What would the impact be on our homes, our hearts, even our relationships in our communities if we began teaching and living out with our children that there is nothing more important in the week than gathering with God’s people to worship God and enjoy a rest together? What would have to change in our calendars, in our homes, in our hearts for that to become a reality?

“You have made us for yourself, O Lord, and our hearts are restless until they rest in you.” -Augustine of Hippo, 354-430.

Enjoy the Journey

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Closet Space and Room in the Garage

The other day I was meeting with a fellow pastor and church planter.  At the end of our time together he asked me to pray for him – that he find time for quiet reflection and meditation; that he find time to be still before the Lord.

Sounds like a pretty reasonable request.  Sounds like something I might ask someone to pray for.  Sounds like something that will… never happen.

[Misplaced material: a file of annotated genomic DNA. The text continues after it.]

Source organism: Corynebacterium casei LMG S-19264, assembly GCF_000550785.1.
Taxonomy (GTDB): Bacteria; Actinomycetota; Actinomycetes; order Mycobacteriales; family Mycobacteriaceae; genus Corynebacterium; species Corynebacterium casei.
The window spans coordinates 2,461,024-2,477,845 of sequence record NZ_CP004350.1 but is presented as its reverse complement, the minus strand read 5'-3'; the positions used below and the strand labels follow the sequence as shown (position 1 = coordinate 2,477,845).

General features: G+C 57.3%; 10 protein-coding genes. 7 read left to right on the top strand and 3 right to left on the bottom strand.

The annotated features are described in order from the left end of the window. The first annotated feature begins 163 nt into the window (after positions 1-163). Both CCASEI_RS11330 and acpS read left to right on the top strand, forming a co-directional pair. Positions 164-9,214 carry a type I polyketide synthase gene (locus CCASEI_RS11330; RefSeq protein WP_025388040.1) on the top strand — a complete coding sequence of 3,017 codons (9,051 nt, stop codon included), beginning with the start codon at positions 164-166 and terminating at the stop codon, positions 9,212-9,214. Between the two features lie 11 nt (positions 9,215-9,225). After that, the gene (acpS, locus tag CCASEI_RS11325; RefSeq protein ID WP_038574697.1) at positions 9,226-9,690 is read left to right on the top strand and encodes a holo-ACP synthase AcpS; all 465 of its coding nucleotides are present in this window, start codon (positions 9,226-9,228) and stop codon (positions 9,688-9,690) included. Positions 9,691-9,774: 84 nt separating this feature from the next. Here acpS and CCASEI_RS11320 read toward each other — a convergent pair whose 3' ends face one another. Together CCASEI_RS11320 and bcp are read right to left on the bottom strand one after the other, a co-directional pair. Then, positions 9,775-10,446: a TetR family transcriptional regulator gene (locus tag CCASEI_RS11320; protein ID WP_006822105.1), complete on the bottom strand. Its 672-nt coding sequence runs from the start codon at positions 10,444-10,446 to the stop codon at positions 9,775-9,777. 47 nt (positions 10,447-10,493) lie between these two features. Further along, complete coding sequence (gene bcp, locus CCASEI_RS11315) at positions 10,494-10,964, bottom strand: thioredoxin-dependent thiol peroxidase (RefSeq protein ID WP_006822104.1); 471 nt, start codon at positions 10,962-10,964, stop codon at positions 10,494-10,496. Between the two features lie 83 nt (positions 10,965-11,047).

Finding time to sit still and do–let’s face it–nothing is impossible.  How would you go about finding this time?  Where would you look?  It’s harder than that even, because this ‘nothing’ is an intentional ‘nothing.’  Quietness before the Lord.  Stillness in the[did my email just chime.  I’ll just check that, it could be important. Oh, someone commented on my last FB post.  How many is that?  wow people really liked that post[[Oh someone posted an article.  I should read that.  It is from the Gospel Coalition, after all[[[did my phone vibrate? I should return that text.  It’s about tomorrow’s meeting[[[[That reminds me, I should call that other person too and make sure he’s doing okay.  He sounded discouraged yesterday[[[[[Isn’t my sermon on discouragement?  Where is that book I was looking for?]]]]] where was I?  Oh, the phone call.]]]] where was I?  Oh yeah, the text.  about the meeting.]]] now, where was I?  Oh right, the article from the Gospel Coalition.  How did NFL.com get pulled up?]] Now where was I?  Oh right, Facebook.  Gosh my cleverness amazes even me sometimes] midst of a very distracting culture.